This is because, through trial and error, mid-tier influencers have learned what kind of quality posts it takes to grow their follower count. They typically have well edited photos and a curated feed that feels polished, yet relatable. Because they have not yet reached the macro or mega levels, they still are affordable for brands and oftentimes easier to work with due to their lack of celebrity status.
Macro influencers have between 500,000-1 million followers. At this point, it is a given that the personal engagement and relationship between influencer and follower has dissolved. The main draw towards macro-influencers for brands is the follower count. Because, at this influencer level, influencers are recognizable and starting to become “famous,” brands can have more demands for the influencer. Their post price is much higher than that of a nano or micro influencer thus may require more specifications from the brand.
Mega influencers have over one million followers. While engagement rate at this level may be lower, one million followers means a lot of eyeballs on posts. Social media influencers with over a million followers can charge over $10,000 for a single post. However, this price range can vary widely as there is no real industry standard for what influencers can charge. Influencers at this level have a near-celebrity following and have diversified their revenue streams through various channels and social media platforms.
What types of content do social media influencers make?
Social media influencers make all sorts of types of content. However not all social media experts make all types of content. Some specialise solely in Instagram content, while others make long form content like blogs or video series. No matter the platform, there are influencers using it for promotional purposes.
Do influencers have to disclose that they are advertisers?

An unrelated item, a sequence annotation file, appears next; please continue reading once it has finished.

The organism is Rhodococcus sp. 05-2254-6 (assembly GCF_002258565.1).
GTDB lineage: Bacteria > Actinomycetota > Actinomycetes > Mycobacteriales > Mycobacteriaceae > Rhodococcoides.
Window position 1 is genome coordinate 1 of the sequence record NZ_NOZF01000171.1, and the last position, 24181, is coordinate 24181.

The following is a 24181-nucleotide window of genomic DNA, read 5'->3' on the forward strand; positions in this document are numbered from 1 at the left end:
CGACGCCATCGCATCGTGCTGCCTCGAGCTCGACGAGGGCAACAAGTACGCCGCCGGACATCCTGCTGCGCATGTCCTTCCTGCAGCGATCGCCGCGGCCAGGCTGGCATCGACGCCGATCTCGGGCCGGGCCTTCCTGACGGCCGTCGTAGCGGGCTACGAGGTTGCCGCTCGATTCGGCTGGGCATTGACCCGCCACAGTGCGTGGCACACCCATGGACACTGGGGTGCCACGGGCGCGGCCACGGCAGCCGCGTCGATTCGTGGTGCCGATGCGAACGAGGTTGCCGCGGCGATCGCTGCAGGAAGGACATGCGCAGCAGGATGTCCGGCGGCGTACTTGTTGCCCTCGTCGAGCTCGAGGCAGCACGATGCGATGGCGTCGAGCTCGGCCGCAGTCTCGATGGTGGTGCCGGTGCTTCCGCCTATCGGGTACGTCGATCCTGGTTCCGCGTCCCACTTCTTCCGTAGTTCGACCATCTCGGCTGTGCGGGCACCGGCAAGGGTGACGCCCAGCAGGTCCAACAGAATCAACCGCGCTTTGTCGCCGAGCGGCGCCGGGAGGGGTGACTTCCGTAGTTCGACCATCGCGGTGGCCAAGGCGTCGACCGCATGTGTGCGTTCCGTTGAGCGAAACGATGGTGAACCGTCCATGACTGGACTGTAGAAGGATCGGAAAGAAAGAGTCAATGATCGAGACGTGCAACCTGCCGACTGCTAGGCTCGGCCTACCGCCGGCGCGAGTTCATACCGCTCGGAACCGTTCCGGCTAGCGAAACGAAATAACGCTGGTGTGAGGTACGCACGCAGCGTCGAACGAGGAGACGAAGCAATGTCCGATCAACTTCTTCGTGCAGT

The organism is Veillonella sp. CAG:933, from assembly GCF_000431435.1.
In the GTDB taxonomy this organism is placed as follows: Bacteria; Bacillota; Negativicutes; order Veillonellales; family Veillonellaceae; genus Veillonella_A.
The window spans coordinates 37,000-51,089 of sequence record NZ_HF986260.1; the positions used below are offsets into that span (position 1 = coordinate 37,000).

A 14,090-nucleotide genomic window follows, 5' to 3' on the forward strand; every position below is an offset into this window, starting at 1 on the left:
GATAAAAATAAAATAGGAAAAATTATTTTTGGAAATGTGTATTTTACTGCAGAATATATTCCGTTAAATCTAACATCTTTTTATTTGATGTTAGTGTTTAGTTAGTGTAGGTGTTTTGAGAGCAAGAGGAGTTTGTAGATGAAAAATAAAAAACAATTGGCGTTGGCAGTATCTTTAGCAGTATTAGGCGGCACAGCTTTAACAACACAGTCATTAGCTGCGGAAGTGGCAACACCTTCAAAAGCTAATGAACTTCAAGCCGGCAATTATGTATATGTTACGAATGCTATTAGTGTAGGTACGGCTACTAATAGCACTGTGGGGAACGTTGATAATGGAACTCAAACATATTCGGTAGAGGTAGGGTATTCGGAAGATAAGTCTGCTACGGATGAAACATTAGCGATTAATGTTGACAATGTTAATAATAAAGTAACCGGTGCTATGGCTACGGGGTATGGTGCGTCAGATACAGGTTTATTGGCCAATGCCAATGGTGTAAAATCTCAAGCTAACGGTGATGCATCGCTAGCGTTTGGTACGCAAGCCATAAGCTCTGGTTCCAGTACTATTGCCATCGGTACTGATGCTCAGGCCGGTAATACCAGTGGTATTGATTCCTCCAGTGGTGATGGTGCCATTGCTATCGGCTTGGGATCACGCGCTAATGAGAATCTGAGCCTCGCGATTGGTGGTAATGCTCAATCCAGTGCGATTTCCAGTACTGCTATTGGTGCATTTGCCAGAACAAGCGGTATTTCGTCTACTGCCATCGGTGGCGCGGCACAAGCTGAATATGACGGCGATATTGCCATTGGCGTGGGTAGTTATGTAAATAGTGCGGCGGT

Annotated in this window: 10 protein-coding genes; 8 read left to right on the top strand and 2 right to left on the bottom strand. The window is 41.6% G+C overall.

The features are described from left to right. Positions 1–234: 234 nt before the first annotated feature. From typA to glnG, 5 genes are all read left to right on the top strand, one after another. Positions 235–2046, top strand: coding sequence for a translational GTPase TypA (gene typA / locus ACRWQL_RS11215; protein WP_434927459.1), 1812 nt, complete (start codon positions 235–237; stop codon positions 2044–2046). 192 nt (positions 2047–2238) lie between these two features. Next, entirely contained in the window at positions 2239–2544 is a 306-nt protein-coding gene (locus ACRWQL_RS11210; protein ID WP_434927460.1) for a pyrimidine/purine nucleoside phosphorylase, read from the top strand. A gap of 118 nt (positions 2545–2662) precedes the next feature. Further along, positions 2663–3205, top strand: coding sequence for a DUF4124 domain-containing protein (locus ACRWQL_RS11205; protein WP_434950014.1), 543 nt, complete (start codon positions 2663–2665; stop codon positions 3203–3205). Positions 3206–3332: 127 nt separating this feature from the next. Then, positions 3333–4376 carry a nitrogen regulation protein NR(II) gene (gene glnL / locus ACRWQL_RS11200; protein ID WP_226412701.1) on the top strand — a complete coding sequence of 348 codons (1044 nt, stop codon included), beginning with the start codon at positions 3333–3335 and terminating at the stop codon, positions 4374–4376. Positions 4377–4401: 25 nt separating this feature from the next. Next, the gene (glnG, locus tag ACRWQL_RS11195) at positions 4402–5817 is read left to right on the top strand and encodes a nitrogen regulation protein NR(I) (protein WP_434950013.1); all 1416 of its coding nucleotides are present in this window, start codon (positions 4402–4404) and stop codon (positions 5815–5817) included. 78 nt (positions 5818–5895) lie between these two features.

Like all advertising, social media influencers must follow Federal trade commission (FTC) guidelines. This means that the advertisement must indicate that it is an advertisement. In 2019, the FTC updated their disclosure policy for social media influencers included some best practices for disposing advertisement.
Influencers are sometimes hesitant to disclose that their content is an ad for the sake of seeming inauthentic. However, the FTC is clear that all advertising content must be disclosed as an ad for the sake of transparency and competition.
What does it take to be a social media influencer?
Like any freelance profession, success requires dedication and passion. If you loathe being on social media and hate the thought of thousands of people taking your referrals seriously, social media influencing is probably not the right calling for you.
Social media influencing can be demanding and earning consistent income is not to be expected. However, depending on their tier of influence, influencers do it as a side hustle, or–as they grow–do it for the freedom of creating their own content and setting their own schedule.
What does the future look like for influencers?
Many digital marketing experts would agree that the future of social media influencing relies heavily on micro influencers and monogamous influencers–that is, an influencer who is solely promoting a single product. According to famed social media influencer Gary V, social media influencers are running into an issue with the economics of the industry: “There’s a supply and demand issue. It turns out there’s a lot of attractive people. Turns out there’s a lot of funny people. It turns out that there’s a lot of smart people. When you can choose from 700,00 fitness models to promote your muscle milk, all of a sudden you gotta change the economics.” For brands and social media influencers, signing contracts instead of buying ads ala carte might negate the initial freedom that was attractive about the practice in the first place. But with so many utilizing the marketing tactic, it seems that may be the way of the future.
Should my company invest in social media influencing?
If you are considering adding social media influencing to your ad budget, it is a good idea to spend time choosing the right one. Some digital marketing firms offer finding influencers as a service as it can be difficult to wade through the growing pool of nano and micro-influencers to find the right one to represent your brand.
Selecting an influencer requires balancing engagement rate over follower view, and making sure that you don’t alienate any part of your customer base by selecting an influencer that doesn’t resonate. However, with the talent pool as large as it is, it’s nearly certain you’ll find the right influencer for the job.